During Women's History Month, we'll be spotlighting empowering women who are making moves in their industries and communities. This week, Whitney Bronson, Hampton University’s most recent trailblazer, sits down to talk with us about gender inequality in the workplace and how the COVID-19 pandemic affected her educational and career trajectory.
LOS ANGELES — “I want to try it!” Whitney exclaimed to her high school Athletic Director when the opportunity to become a commentator for the freshman and JV basketball teams approached. Although that was some years ago, Whitney still holds close an “I’ll try” attitude which has most recently led her to becoming Golden State Warriors’ Communications Assistant. Whitney’s love for the sports industry started off in high school when she became the commentator for the boys freshman and JV basketball teams. Soon after, she began writing for the school newspaper which introduced her to her love of journalism. In a family of medical specialists and educators, going down the sports management path was new, but it was made possible by her inner motivation to climb new mountains.
Here are the top 5 moments from the interview:
1. “It doesn’t make sense to hear all the talking down aimed at women when we’ve made it clear that we can play the same sport.”
When I was with the Niners and even now with the Warriors, not only am I the only black woman, but I’m the only black person on the Corporate Communications team. And now with the Warriors, I’m the only black person in the Communications department, period. So looking at the bigger picture, things are getting better, but there are still ways to go to diversify the workplace.
2. “That’s why in terms of journalism, I try to use my words to still be able to contribute to the conversation in my own way and still show my support.”
During the outbreak of the pandemic and the time period of protests and social unrest in 2020, it was really hard to see and fully understand how much we haven’t progressed as a country since the Civil Rights movement, which wasn’t that long ago. I mean, I have a brother who is a black man and to see the things happening to black men in this country is frightening. At the time, I was unsure of how to show support. A little black square on Instagram wasn’t enough, so I gave my energy to writing and using my words to make change.
3. What advice do you have for people who strive to create their own path?
Something that I’ve been working on cultivating within myself is not letting what people say/think affect me in a negative way. It really doesn’t matter what a random person on the internet says about me and the decision I’m making because I know what’s right for me.
4. How did the timing of your graduation from college coinciding with the pandemic affect your mental health?
Once covid happened, it was really difficult trying to finish school and deal with the fact that things were never going to be the same again. Having to come to terms that I wouldn’t get a graduation ceremony, when my whole family planned on coming, was very challenging. With education being so emphasized in my family, and me attending Hampton University, a HBCU, this was a milestone in my life that I wanted to enjoy and to have that ripped out from under me was devastating. However, with covid crippling the job market, I got the resolve to pursue my masters degree in Sports Management which led me to my current position with the Warriors now.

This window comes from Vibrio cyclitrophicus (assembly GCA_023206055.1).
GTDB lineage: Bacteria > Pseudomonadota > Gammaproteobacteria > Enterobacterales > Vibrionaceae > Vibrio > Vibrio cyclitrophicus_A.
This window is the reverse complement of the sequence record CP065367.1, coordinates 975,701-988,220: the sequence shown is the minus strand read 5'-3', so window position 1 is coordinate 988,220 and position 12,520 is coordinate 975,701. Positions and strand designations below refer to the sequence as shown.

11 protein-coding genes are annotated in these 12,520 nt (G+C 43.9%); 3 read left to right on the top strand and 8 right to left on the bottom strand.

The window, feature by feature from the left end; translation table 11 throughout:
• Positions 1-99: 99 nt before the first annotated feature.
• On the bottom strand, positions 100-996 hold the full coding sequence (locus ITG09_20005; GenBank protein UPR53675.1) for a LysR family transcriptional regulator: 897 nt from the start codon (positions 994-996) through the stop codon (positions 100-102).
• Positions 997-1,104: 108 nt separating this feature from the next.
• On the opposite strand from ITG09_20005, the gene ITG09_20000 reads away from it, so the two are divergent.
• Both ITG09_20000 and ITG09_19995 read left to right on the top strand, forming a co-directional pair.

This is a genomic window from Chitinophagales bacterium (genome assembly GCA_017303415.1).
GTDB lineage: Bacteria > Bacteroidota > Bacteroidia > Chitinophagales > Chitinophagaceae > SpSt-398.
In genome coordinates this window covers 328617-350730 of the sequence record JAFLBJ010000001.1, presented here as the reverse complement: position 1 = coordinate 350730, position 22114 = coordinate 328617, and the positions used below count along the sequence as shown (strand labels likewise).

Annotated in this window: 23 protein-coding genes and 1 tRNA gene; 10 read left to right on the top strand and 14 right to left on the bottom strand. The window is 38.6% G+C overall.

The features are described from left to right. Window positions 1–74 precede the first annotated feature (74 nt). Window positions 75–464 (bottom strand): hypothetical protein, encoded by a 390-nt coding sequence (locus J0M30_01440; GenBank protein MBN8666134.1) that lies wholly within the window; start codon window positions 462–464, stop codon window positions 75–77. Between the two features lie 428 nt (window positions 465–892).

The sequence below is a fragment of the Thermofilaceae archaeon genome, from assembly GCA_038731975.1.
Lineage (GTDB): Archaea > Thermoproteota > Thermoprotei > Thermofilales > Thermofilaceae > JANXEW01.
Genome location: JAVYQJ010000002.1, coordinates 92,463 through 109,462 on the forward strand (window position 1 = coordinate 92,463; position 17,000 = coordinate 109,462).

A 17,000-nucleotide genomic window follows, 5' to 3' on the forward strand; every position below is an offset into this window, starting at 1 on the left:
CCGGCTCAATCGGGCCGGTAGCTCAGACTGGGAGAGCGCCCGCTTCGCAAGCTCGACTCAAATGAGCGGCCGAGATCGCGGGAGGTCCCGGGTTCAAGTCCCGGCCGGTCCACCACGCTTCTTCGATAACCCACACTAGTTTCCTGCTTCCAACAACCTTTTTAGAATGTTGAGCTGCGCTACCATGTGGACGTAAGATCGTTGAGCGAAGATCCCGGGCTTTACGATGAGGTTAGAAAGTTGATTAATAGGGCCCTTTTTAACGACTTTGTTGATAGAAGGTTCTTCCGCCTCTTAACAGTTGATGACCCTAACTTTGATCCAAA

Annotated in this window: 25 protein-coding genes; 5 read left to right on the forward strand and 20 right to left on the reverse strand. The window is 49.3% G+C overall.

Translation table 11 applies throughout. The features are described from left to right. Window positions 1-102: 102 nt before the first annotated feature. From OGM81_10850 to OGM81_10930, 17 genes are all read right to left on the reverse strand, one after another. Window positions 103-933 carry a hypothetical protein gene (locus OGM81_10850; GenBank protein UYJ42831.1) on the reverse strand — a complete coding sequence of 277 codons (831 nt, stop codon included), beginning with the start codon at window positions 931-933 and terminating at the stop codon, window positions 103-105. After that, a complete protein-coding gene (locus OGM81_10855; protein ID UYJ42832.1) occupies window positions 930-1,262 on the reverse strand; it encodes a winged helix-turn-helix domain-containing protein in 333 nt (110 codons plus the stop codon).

5. Why do you think International Women’s Day (IWD) is important?
Nothing would be possible without women, especially when it comes to the United States. This country was built off the backs of women, especially black women. They say black history is American history, and I think Women’s history is American History too. For instance, Taylor Kielpinski-Rogers, the Vice President of Communications at the Boston Celtics, is someone who I see tearing down long-held systems of gender and racial inequality in the workplace. This is the representation that motivates me in my career path.
Ultimately, that's one of my goals - I want to provide inspiration and break those barriers for women as well. I feel like we’re just starting the climb in making these organizations equitable between men and women. All you need is one person to put their foot in the door to make it possible for others and I’m working towards making that person me.
What song are you currently obsessed with?
The entire The Melodic Blue album by Baby Keem is my favorite song!
What’s your favorite basketball memory?
My favorite memory was when I had scored my game high at 22 points.
What would you say to your younger self?
Don’t get discouraged. Keep doing what you’re doing and give yourself more grace. With all the work that you’re putting in, you’re going to get to where you want to get to. You’re exactly where you had planned to be, so be kind to you and try your best.
For more about Whitney Bronson, follow Instagram account @Whit_Bit98.
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